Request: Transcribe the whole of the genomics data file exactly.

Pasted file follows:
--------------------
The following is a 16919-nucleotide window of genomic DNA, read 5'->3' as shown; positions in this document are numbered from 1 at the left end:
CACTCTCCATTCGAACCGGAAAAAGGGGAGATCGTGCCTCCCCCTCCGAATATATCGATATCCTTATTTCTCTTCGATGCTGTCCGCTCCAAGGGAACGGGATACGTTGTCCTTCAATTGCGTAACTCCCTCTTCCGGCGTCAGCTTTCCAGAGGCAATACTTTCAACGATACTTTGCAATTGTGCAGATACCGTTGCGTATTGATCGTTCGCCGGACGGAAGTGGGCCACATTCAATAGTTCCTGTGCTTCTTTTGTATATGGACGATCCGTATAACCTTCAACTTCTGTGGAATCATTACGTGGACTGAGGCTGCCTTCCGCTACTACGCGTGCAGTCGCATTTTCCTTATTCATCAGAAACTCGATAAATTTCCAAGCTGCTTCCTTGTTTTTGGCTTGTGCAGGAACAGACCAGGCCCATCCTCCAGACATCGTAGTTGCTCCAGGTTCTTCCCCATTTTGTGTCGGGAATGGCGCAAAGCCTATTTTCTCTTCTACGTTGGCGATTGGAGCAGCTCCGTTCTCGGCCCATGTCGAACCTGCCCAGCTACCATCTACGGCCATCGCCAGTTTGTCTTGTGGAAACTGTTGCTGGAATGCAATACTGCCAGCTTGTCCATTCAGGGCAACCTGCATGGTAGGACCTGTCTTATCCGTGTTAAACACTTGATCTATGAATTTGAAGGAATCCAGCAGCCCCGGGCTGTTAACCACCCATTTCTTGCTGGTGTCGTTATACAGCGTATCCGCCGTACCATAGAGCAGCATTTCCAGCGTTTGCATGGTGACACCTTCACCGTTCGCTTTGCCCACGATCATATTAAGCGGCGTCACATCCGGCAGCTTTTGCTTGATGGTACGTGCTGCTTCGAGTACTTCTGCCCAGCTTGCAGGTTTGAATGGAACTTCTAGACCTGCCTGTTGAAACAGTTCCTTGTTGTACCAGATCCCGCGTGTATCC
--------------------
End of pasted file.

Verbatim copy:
The following is a 16919-nucleotide window of genomic DNA, read 5'->3' as shown; positions in this document are numbered from 1 at the left end:
CACTCTCCATTCGAACCGGAAAAAGGGGAGATCGTGCCTCCCCCTCCGAATATATCGATATCCTTATTTCTCTTCGATGCTGTCCGCTCCAAGGGAACGGGATACGTTGTCCTTCAATTGCGTAACTCCCTCTTCCGGCGTCAGCTTTCCAGAGGCAATACTTTCAACGATACTTTGCAATTGTGCAGATACCGTTGCGTATTGATCGTTCGCCGGACGGAAGTGGGCCACATTCAATAGTTCCTGTGCTTCTTTTGTATATGGACGATCCGTATAACCTTCAACTTCTGTGGAATCATTACGTGGACTGAGGCTGCCTTCCGCTACTACGCGTGCAGTCGCATTTTCCTTATTCATCAGAAACTCGATAAATTTCCAAGCTGCTTCCTTGTTTTTGGCTTGTGCAGGAACAGACCAGGCCCATCCTCCAGACATCGTAGTTGCTCCAGGTTCTTCCCCATTTTGTGTCGGGAATGGCGCAAAGCCTATTTTCTCTTCTACGTTGGCGATTGGAGCAGCTCCGTTCTCGGCCCATGTCGAACCTGCCCAGCTACCATCTACGGCCATCGCCAGTTTGTCTTGTGGAAACTGTTGCTGGAATGCAATACTGCCAGCTTGTCCATTCAGGGCAACCTGCATGGTAGGACCTGTCTTATCCGTGTTAAACACTTGATCTATGAATTTGAAGGAATCCAGCAGCCCCGGGCTGTTAACCACCCATTTCTTGCTGGTGTCGTTATACAGCGTATCCGCCGTACCATAGAGCAGCATTTCCAGCGTTTGCATGGTGACACCTTCACCGTTCGCTTTGCCCACGATCATATTAAGCGGCGTCACATCCGGCAGCTTTTGCTTGATGGTACGTGCTGCTTCGAGTACTTCTGCCCAGCTTGCAGGTTTGAATGGAACTTCTAGACCTGCCTGTTGAAACAGTTCCTTGTTGTACCAGATCCCGCGTGTATCC